This is because objects in JavaScript are like pointers in C (i.e. they "point" to some place in memory). Assigning Smtg to window.some.namespace.Something simply means they both point at the same place in memory.

For example, you can say:

var body = document.body;
alert(body.innerHTML); // same as alert(document.body.innerHTML);

The problem is in your code. Here's a fix: http://jsfiddle.net/yRuvf/

share|improve this answer
    
This is the answer to the question in the title but not the answer to my problem therefore I accepted Josh's answer, if I could accept this too I would :D – Neilos Apr 2 '13 at 23:37

Ok, so I have a concatenator that itterattes through all the files in my project and concattenates and minifies the files and creates a dev html with all the scripts individually. Recently I changed the name of my application's entry point, in the concattenator (which I wrote quickly) I had reference to the file by just writing the string everywhere instead of havin it in one static variable (I know...) I changed it to the new one and updated it to use a static variable and forgot to update one of the references.

The application removed the entry point from its list and added it to the end.

However because I forgot to update one of the references the file was added twice, once in the list where it was found and once at the end. So when the first file was included (in my dev html which lists all the scripts individually) it had references to 'undefined' instead of the functions, in the latter of the scripts all was ok so my application would run even with the error that was displaying so I was thoroughly confused.

This is why the concatenated file worked with no errors cos it did not rely on the same references. eeesh! What a polava.

Therefore when I began thinking, I must have a systematic error with renaming the namespaces, which made me look in completely the wrong location.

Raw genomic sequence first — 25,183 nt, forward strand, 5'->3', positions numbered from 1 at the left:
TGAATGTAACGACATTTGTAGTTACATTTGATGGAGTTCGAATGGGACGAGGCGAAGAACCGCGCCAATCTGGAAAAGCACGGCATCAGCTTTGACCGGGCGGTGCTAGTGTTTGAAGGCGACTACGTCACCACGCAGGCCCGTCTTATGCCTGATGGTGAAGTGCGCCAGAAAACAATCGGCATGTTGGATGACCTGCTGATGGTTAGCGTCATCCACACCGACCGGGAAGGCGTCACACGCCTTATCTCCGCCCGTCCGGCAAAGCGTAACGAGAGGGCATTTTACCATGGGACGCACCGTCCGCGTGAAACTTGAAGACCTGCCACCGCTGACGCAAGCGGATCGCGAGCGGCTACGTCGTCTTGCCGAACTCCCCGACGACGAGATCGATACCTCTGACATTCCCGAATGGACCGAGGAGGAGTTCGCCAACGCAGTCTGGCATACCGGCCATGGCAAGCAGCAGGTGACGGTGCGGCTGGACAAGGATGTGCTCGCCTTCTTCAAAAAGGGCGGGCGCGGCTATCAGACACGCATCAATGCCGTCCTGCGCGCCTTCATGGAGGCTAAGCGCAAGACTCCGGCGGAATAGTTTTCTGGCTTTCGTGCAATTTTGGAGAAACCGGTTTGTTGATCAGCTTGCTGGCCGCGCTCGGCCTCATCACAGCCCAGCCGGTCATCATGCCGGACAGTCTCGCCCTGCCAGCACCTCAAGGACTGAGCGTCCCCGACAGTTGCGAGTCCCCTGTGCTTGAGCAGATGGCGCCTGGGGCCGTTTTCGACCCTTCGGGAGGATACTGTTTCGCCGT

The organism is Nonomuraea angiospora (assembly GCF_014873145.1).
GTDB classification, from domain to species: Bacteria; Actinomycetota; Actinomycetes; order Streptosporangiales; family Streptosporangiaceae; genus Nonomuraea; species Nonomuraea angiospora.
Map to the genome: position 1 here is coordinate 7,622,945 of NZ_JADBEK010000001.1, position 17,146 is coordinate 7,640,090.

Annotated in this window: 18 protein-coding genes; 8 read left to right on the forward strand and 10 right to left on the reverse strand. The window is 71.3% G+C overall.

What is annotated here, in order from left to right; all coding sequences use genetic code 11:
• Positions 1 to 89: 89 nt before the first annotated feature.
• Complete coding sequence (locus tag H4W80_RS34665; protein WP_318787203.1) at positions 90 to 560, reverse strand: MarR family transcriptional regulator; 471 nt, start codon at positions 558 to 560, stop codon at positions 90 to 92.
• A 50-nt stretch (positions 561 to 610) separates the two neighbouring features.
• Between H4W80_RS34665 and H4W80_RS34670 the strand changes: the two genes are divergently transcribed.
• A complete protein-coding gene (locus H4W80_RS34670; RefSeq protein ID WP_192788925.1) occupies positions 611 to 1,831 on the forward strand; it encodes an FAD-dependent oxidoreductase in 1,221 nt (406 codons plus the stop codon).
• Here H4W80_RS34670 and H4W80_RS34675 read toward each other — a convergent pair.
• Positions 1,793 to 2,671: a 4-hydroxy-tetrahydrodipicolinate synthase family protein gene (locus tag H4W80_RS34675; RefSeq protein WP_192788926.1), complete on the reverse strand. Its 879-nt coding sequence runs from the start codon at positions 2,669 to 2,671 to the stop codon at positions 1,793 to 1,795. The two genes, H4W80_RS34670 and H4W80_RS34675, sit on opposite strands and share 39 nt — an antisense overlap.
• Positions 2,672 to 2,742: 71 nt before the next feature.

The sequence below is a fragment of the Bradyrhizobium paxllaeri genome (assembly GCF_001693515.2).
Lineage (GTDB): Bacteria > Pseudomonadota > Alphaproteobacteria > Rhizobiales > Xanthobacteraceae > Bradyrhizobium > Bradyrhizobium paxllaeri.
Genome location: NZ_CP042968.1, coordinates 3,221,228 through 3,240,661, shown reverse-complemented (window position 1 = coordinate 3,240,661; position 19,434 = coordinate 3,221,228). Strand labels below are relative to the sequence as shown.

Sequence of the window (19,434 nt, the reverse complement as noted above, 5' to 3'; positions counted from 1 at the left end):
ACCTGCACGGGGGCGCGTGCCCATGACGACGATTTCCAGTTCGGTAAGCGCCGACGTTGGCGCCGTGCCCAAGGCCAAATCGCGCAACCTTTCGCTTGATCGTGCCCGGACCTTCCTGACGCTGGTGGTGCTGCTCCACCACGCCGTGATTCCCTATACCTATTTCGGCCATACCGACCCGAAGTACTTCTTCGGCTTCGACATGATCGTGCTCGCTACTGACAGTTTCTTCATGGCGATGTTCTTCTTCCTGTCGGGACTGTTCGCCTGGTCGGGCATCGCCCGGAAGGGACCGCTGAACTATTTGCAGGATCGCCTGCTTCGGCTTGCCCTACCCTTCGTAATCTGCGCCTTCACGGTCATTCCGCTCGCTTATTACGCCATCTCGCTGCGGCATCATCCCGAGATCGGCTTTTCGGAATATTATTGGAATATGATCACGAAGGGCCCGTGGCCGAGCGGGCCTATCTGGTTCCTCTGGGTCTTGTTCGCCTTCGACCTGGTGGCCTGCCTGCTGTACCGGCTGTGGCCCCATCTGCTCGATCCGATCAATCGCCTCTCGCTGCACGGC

So... when the error was generated it was indeed not a constructor, as it was not defined at that time. But later it was defined... and the code would run.

Everyone who answered helped me find this bug, I was able to find it once I knew that the javascript was valid as I knew I should be looking in another location for the bug.

I wish I could accept more than one answer! Alas I cannot.

share|improve this answer

If you are doing something like that:

var Obj = {};

then this is not object with constructor that you can use with new:

var o = new Obj();

constructors in javascript is basically a function so you can do something like this:

var Obj = function(){};

var d = new Obj();
share|improve this answer
    
I'm not doing that. – Neilos Apr 2 '13 at 22:10
    
So how can we tell what is the error if we don't know what you are doing ? – Adidi Apr 2 '13 at 22:11
    
However what you have written is perfectly true. But I was creating objects and then adding a function to the object which was instantiated using new. My JavaScript was, it turns out, perfectly valid. The problem was elsewhere. Thank you for your contribution though ;) – Neilos Apr 2 '13 at 23:40